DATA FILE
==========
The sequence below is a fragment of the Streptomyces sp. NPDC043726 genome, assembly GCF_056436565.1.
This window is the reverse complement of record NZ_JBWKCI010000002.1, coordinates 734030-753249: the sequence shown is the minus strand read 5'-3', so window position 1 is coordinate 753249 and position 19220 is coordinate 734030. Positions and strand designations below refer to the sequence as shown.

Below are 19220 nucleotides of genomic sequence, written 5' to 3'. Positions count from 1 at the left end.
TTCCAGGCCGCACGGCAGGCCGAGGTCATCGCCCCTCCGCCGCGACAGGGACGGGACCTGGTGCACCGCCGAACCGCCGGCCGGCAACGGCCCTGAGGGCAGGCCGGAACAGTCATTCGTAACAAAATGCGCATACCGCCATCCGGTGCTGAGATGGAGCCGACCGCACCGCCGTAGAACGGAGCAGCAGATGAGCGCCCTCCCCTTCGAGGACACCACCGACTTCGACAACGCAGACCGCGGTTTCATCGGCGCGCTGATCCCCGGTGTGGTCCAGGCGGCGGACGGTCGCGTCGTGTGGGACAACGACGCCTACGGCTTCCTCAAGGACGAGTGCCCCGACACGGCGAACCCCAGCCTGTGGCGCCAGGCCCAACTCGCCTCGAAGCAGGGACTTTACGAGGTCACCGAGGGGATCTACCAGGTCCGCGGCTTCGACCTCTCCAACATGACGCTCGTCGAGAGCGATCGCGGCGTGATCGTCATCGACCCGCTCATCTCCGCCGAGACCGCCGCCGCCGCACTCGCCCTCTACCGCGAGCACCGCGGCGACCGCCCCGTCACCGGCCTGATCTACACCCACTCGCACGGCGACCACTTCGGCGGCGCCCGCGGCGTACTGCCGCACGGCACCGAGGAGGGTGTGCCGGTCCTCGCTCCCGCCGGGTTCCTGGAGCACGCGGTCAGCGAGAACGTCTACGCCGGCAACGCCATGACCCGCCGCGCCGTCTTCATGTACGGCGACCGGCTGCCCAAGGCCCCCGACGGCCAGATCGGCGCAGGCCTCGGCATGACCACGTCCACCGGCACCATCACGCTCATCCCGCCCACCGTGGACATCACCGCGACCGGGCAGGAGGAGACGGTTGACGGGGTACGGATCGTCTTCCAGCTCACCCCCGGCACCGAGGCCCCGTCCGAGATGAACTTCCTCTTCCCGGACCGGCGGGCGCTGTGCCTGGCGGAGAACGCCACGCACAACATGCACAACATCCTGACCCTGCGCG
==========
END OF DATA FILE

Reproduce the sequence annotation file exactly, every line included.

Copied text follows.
The sequence below is a fragment of the Streptomyces sp. NPDC043726 genome, assembly GCF_056436565.1.
This window is the reverse complement of record NZ_JBWKCI010000002.1, coordinates 734030-753249: the sequence shown is the minus strand read 5'-3', so window position 1 is coordinate 753249 and position 19220 is coordinate 734030. Positions and strand designations below refer to the sequence as shown.

Below are 19220 nucleotides of genomic sequence, written 5' to 3'. Positions count from 1 at the left end.
TTCCAGGCCGCACGGCAGGCCGAGGTCATCGCCCCTCCGCCGCGACAGGGACGGGACCTGGTGCACCGCCGAACCGCCGGCCGGCAACGGCCCTGAGGGCAGGCCGGAACAGTCATTCGTAACAAAATGCGCATACCGCCATCCGGTGCTGAGATGGAGCCGACCGCACCGCCGTAGAACGGAGCAGCAGATGAGCGCCCTCCCCTTCGAGGACACCACCGACTTCGACAACGCAGACCGCGGTTTCATCGGCGCGCTGATCCCCGGTGTGGTCCAGGCGGCGGACGGTCGCGTCGTGTGGGACAACGACGCCTACGGCTTCCTCAAGGACGAGTGCCCCGACACGGCGAACCCCAGCCTGTGGCGCCAGGCCCAACTCGCCTCGAAGCAGGGACTTTACGAGGTCACCGAGGGGATCTACCAGGTCCGCGGCTTCGACCTCTCCAACATGACGCTCGTCGAGAGCGATCGCGGCGTGATCGTCATCGACCCGCTCATCTCCGCCGAGACCGCCGCCGCCGCACTCGCCCTCTACCGCGAGCACCGCGGCGACCGCCCCGTCACCGGCCTGATCTACACCCACTCGCACGGCGACCACTTCGGCGGCGCCCGCGGCGTACTGCCGCACGGCACCGAGGAGGGTGTGCCGGTCCTCGCTCCCGCCGGGTTCCTGGAGCACGCGGTCAGCGAGAACGTCTACGCCGGCAACGCCATGACCCGCCGCGCCGTCTTCATGTACGGCGACCGGCTGCCCAAGGCCCCCGACGGCCAGATCGGCGCAGGCCTCGGCATGACCACGTCCACCGGCACCATCACGCTCATCCCGCCCACCGTGGACATCACCGCGACCGGGCAGGAGGAGACGGTTGACGGGGTACGGATCGTCTTCCAGCTCACCCCCGGCACCGAGGCCCCGTCCGAGATGAACTTCCTCTTCCCGGACCGGCGGGCGCTGTGCCTGGCGGAGAACGCCACGCACAACATGCACAACATCCTGACCCTGCGCG